Sure-Fire Recipe For A Successful Public Relations Career

by Robert A. Kelly

Without a solid, well-designed foundation, few buildings successfully withstand the ravages of time and weather. And so it is with public relations, ever-dependent upon how well its practitioners understand the discipline.

Yet, some public relations people manage to go through their entire career without a firm grasp of what public relations is all about. Their response to crises, or to requests for well thought-out solutions to public relations problems, reveals a serious lack of understanding. They confuse the basic function of public relations with any number of tactical parts that make up the whole, such as publicity, crisis management or employee relations. Understandably, they feel unsure in approaching public relations problems, then uncertain about what counsel to give their clients. Many, relying on career-long misconceptions about public relations, forge ahead anyway advising the client ineffectively sometimes with damaging, if not dangerous counsel.

If you are new to the business, grasp early-on The Rosetta Stone of public relations, i.e., a guide to understanding the discipline and its core strength. Namely, people act on their perception of the facts; those perceptions lead to certain behaviors; and something can be done about those perceptions and behaviors that lead to achieving an organization's objectives.

The fact is that NO organization business, non-profit or public sector can succeed today unless the behaviors of its most important audiences are in-sync with the organization's objectives. Which is why, when public relations goes on to successfully create, change or reinforce public opinion by reaching, persuading and moving-to-action those people whose behaviors affect the organization, it accomplishes its mission.

By all means discuss public relations' strategic role in any organization with professionals whom you respect. But do it early, do it seriously, and do it now so that you create that solid foundation of understanding about this business that will help you make a meaningful contribution to the field of public relations for many years to come.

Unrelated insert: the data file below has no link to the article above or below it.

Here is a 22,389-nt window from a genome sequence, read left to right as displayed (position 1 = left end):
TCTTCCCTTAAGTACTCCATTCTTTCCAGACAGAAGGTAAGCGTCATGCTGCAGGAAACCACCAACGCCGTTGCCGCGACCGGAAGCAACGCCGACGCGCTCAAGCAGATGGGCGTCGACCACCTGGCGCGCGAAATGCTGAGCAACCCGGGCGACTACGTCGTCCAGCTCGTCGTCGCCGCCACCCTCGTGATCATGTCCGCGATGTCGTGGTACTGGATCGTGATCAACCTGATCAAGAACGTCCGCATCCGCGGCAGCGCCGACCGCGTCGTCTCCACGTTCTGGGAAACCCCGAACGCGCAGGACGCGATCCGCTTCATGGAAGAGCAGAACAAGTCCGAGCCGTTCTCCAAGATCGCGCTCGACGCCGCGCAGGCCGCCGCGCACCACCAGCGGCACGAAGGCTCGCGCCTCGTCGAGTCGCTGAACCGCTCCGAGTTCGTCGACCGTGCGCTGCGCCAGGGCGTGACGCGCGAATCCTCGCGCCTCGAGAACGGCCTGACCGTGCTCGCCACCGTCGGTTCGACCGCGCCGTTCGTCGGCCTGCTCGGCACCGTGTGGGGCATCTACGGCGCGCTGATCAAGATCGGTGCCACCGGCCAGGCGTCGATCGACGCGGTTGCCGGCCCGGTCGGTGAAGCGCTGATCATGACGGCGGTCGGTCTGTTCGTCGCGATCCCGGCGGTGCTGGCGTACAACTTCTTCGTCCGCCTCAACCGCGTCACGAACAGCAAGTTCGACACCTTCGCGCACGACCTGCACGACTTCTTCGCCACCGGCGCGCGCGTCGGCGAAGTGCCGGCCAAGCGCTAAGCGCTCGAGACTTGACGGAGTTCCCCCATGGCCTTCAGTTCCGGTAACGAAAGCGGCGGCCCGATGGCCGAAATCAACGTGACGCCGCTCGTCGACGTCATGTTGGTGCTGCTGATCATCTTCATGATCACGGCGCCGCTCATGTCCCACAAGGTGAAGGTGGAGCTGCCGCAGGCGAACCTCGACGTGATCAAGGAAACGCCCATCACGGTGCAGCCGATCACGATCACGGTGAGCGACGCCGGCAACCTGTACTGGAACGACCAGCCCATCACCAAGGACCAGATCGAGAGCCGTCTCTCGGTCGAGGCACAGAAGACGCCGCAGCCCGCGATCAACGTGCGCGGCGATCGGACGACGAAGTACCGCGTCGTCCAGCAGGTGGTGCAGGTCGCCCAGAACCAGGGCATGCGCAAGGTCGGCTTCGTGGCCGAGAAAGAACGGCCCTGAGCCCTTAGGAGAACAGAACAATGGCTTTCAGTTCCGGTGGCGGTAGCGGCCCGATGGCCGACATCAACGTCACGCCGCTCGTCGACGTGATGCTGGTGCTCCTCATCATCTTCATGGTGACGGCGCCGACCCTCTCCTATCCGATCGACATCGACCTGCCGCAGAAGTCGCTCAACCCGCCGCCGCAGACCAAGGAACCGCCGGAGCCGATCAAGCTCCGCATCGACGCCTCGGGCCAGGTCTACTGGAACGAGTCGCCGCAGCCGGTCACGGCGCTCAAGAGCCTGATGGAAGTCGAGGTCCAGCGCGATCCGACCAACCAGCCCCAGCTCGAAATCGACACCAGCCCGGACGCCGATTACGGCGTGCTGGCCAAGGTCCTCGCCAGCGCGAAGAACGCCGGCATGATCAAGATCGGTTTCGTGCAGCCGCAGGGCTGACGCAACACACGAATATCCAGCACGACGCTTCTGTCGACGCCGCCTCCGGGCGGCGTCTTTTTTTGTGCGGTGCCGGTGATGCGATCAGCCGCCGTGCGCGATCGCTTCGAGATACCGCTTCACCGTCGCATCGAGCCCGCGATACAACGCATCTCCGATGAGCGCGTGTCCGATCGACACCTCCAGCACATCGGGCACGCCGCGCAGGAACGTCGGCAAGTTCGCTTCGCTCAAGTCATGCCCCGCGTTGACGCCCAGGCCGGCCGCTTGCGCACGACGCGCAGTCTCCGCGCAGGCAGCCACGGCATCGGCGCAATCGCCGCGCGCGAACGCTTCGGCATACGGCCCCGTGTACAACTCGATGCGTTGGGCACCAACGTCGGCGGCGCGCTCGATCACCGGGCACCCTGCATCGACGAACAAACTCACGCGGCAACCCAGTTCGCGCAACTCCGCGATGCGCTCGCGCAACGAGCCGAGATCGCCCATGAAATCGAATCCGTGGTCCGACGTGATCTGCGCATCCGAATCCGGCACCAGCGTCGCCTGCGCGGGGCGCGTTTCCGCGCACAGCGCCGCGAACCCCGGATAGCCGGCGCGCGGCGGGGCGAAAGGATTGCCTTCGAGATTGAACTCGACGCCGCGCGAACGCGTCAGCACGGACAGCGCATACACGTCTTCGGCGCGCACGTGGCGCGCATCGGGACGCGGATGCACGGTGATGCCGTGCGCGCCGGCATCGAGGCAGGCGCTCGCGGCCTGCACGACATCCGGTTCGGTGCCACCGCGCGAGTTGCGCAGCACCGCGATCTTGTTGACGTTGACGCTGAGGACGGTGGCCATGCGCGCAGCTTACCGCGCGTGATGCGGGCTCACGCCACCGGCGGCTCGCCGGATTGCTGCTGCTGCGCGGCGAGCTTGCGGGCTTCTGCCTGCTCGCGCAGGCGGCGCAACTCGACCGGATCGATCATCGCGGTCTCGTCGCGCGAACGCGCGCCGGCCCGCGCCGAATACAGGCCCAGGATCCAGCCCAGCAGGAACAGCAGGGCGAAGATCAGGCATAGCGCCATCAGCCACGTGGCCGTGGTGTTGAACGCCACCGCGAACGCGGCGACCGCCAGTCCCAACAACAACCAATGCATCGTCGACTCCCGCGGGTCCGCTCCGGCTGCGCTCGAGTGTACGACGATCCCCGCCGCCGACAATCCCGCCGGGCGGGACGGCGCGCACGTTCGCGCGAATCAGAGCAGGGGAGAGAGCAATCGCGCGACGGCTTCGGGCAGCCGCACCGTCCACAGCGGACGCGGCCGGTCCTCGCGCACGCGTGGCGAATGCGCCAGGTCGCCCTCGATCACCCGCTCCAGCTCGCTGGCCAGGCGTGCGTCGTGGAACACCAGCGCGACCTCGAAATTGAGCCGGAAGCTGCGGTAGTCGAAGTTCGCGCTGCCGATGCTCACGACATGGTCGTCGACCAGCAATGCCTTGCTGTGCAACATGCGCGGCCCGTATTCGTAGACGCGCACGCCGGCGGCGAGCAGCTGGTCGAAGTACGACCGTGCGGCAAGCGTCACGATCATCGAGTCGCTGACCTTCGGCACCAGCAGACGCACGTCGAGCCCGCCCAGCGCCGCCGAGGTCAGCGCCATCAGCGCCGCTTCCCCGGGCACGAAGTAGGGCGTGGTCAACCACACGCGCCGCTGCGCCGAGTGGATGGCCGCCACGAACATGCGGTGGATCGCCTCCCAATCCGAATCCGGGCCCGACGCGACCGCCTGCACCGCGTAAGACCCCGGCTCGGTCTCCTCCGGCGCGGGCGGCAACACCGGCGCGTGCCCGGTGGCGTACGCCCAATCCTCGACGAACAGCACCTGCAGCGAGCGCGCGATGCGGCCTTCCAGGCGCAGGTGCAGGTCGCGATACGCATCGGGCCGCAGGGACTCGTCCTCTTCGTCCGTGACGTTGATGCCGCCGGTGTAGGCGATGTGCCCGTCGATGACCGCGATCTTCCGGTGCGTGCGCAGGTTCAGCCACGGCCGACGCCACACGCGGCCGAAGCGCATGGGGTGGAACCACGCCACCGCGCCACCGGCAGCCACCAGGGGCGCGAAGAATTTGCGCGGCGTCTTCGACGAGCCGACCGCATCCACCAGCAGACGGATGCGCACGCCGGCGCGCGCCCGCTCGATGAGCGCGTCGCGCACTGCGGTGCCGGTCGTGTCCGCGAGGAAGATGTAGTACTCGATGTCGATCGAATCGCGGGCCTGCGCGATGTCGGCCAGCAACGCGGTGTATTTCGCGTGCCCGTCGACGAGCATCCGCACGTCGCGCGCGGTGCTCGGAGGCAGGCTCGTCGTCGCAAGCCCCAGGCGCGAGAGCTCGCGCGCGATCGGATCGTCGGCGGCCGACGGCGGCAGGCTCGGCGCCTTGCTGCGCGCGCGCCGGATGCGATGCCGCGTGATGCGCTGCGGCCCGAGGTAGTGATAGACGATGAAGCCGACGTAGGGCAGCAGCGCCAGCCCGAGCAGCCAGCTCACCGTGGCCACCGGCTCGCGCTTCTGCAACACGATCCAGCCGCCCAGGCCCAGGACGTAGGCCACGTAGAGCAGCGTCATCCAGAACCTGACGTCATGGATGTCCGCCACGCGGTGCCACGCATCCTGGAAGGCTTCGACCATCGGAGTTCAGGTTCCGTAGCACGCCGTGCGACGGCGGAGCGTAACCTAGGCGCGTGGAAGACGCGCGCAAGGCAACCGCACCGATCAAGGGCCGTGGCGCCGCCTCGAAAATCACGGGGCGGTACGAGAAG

Once that foundation of understanding is firmly set, an action pathway begins to appear:

A bonus: you are using a near-perfect public relations performance measurement. I mean how can you measure the results of an activity more accurately than when you clearly achieve the goal you set at the beginning of that activity? You can't. It's pure success

So, if you are a newcomer to the business, can you expect to avoid the pitfalls listed above? Yes, and here's why:

But, on the way you must do everything necessary to reach your target audiences, and to nurture the relationships between those audiences and the employer/client by burnishing the reputation of the organization, its products or services. You'll do your best to persuade those audiences to do what the client/employer wishes them to do. And, while seeking public understanding and acceptance of your client/employer, you'll insure that your joint activities not only comply with the law, but clearly serve the public interest. Then, you pull-out all tactical stops to actually move those individuals to action. Your client will be pleased that you have brought matters to this point.

When that client measures your real effectiveness, I suggest that he or she will be fully satisfied with those public relations results only when your "reach, persuade and move-to-desired action" efforts produce a visible, and desired, modification in the behaviors of those people your client/employer wishes to influence. In my view, this is the central, strategic function of public relations the basic context in which you must pursue that successful public relations career and a lesson best learned at the beginning of your career.

About the Author

Bob Kelly, public relations counselor, was director of public relations for Pepsi-Cola Co.; AGM-Public Relations, Texaco Inc.; VP-Public Relations, Olin Corp.; VP-Public Relations, Newport News Shipbuilding & Drydock Co.; director of communications, U.S. Department of the Interior, and deputy assistant press secretary, The White House., Website:

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